Tony Hale Says His Asthma Can Be 'Very Scary': 'It Kept Me from Doing a Lot of Things'

"I think my inhaler was kind of like my blankie, honestly... It was kind of always on the forefront of my mind," Tony Hale tells PEOPLE

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Tony Hale has struggled with asthma since he was a child, and knows well how debilitating the disease can be. That's why the Arrested Development actor is ready to talk about the respiratory condition in the hopes of helping others.

"It can be a very, very scary anxious thing, asthma. It feels like you're breathing through a straw," Hale, 49, tells PEOPLE from his home in Los Angeles. "I think my inhaler was kind of like my blankie, honestly. It's funny, I can't really remember a time without it."

According to the American Academy of Allergy, Asthma and Immunology, asthma causes the airways in the lungs to become inflamed and constricted with mucus, making breathing difficult. Asthma patients may experience symptoms such as coughing, wheezing, shortness of breath and chest tightness, which can lead to life-threatening complications.

"Asthma was kind of always on the forefront of my mind and it kept me from doing a lot of things," Hale says. "Thankfully I had the support of my family and they were always on top of it, but you live in this uncertain place of not knowing when an episode was going to come on. It did cause a lot of anxiety."

An asthma attack can begin for a variety of reasons, such as physical activity or being exposed to tobacco smoke, mold, dust mites and outdoor air pollution. Hale says his asthma attacks have been triggered in many ways, such as a neighbor doing yard work.

Tony Hale
Leisa Cole

"It's changed over time, but when I was a kid it was a lot more frequent," he recalls. "Someone could be mowing the grass next door and I'd have an episode. I could be feeling anxious about something, and then that might trigger it. I could go over to somebody's house, and they could have a cat or a dog that I was allergic to, and that could trigger it."

"If something like an allergen triggered an episode during the day, it made it worse at night," Hale says. "Even being in P.E. could trigger it. You never knew where it was coming from and that's why this inhaler became kind of my lifeline."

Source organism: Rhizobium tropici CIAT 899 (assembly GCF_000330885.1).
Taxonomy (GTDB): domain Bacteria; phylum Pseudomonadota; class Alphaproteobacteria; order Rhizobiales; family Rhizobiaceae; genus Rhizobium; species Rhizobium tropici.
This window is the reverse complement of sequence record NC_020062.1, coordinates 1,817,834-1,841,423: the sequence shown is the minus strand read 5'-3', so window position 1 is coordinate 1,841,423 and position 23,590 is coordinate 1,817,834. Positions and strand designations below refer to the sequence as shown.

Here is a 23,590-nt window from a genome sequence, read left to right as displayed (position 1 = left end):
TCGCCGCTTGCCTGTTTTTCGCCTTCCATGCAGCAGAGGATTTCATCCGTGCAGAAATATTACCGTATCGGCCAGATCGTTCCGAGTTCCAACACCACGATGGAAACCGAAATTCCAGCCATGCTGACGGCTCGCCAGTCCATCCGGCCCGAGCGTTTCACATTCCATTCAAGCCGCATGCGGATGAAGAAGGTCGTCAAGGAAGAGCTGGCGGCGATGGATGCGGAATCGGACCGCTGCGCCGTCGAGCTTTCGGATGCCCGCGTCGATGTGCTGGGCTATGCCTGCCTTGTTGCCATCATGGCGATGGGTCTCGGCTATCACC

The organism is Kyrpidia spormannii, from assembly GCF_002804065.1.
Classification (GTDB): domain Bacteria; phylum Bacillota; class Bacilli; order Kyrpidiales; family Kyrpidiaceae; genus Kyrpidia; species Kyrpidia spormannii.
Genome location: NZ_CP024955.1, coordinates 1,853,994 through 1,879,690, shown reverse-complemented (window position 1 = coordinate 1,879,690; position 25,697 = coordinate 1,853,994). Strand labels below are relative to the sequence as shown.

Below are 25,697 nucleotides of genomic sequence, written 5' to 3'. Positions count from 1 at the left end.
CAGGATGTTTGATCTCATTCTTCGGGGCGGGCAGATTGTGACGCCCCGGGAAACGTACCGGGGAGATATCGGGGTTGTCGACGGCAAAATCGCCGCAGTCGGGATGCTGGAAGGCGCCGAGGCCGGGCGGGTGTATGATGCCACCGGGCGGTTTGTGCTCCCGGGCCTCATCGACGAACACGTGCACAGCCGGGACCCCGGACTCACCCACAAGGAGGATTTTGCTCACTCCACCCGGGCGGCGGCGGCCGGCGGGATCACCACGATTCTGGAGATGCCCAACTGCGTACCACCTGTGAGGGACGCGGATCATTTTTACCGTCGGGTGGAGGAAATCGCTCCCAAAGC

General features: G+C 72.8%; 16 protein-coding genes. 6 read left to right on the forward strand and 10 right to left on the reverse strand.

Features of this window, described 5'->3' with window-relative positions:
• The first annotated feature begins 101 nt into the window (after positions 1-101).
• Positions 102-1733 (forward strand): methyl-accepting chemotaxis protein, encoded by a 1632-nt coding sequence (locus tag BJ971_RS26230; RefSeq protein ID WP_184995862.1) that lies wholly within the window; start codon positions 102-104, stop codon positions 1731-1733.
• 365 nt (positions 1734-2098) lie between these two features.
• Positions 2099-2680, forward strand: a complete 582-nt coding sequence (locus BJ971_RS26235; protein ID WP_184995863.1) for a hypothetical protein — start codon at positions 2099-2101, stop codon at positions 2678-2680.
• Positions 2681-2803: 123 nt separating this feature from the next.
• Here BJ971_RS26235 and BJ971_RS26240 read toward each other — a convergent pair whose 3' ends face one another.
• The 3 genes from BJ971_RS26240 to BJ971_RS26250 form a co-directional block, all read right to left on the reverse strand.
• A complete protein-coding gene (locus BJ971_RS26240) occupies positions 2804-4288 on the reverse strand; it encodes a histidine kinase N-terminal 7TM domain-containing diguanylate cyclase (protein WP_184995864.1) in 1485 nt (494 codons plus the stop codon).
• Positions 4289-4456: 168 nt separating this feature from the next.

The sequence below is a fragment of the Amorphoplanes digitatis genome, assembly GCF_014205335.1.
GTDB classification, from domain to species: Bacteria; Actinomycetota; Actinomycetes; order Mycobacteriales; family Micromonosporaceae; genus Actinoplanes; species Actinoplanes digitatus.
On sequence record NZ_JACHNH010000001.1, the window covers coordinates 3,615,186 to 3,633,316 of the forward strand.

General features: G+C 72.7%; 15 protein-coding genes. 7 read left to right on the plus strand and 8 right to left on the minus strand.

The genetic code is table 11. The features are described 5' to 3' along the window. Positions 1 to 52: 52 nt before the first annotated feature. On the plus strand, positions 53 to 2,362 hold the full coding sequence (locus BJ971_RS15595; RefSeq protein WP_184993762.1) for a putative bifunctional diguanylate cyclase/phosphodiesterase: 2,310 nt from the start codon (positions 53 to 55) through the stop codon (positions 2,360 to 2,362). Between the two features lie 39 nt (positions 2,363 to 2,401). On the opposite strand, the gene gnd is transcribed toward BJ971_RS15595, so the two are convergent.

According to the Asthma and Allergy Foundation of America, more than 25 million Americans have asthma and 10 people in the United States die from the disease each day. Last year, Broadway star Laurel Griggs died of an asthma attack at 13 years old.

Eosinophilic asthma, a subtype of the condition, is often severe for patients. An eosinophil is a disease-fighting white blood cell, and an elevated number of eosinophils in the blood can raise future risk and severity of asthma attacks.

Hale recently partnered with the drug company AstraZeneca to promote the company's e-asthma website, where asthma patients can find a location to get a free blood test to determine if they have the subtype. Doing so can help in their treatment plan.

"To be able to have the opportunity to educate others how they can control and take care of their own asthma, especially with the uncertainty that's going on now, it's really exciting to be able to do that," Hale says.

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"I thought I knew everything there was to know about asthma because I've had it my whole life, but I learned that it's not this one size fits all disease," he continues.

Hale hopes that by sharing his asthma story, he can bring some comfort to some of the many people out there with the condition.

"It's a much broader picture than what people think of it as. Honestly, I always appreciated when somebody knew somebody that had asthma, where they had an understanding of what it's like," he says. "When you're having an episode it's scary, you feel like your life source is being taken away from you. So when somebody understands, you're just so grateful."

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